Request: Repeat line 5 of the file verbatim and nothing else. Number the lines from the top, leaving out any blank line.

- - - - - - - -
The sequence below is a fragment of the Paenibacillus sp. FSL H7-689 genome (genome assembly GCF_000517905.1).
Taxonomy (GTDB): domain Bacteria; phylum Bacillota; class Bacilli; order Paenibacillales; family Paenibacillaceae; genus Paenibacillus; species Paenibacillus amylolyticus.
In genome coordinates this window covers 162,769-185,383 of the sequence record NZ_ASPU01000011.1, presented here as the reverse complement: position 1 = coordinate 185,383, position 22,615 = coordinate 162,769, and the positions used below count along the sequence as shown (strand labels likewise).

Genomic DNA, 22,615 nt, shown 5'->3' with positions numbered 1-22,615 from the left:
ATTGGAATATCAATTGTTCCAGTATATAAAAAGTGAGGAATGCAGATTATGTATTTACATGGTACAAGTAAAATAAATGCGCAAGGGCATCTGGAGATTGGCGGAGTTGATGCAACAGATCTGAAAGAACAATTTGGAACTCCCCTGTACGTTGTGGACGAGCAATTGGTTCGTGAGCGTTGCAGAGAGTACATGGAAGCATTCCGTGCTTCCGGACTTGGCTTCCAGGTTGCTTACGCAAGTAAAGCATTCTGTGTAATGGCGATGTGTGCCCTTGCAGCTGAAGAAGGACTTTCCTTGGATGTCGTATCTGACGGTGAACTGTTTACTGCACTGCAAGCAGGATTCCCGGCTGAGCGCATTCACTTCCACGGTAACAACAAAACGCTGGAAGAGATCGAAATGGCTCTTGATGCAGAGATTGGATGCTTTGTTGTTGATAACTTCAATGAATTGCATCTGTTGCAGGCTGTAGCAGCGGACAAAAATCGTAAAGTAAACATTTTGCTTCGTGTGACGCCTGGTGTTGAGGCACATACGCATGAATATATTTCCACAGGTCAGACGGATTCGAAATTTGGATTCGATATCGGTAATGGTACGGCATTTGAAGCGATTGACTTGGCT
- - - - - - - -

ATTGGAATATCAATTGTTCCAGTATATAAAAAGTGAGGAATGCAGATTATGTATTTACATGGTACAAGTAAAATAAATGCGCAAGGGCATCTGGAGATTGGCGGAGTTGATGCAACAGATCTGAAAGAACAATTTGGAACTCCCCTGTACGTTGTGGACGAGCAATTGGTTCGTGAGCGTTGCAGAGAGTACATGGAAGCATTCCGTGCTTCCGGACTTGGCTTCCAGGTTGCTTACGCAAGTAAAGCATTCTGTGTAATGGCGATGTGTGCCCTTGCAGCTGAAGAAGGACTTTCCTTGGATGTCGTATCTGACGGTGAACTGTTTACTGCACTGCAAGCAGGATTCCCGGCTGAGCGCATTCACTTCCACGGTAACAACAAAACGCTGGAAGAGATCGAAATGGCTCTTGATGCAGAGATTGGATGCTTTGTTGTTGATAACTTCAATGAATTGCATCTGTTGCAGGCTGTAGCAGCGGACAAAAATCGTAAAGTAAACATTTTGCTTCGTGTGACGCCTGGTGTTGAGGCACATACGCATGAATATATTTCCACAGGTCAGACGGATTCGAAATTTGGATTCGATATCGGTAATGGTACGGCATTTGAAGCGATTGACTTGGCT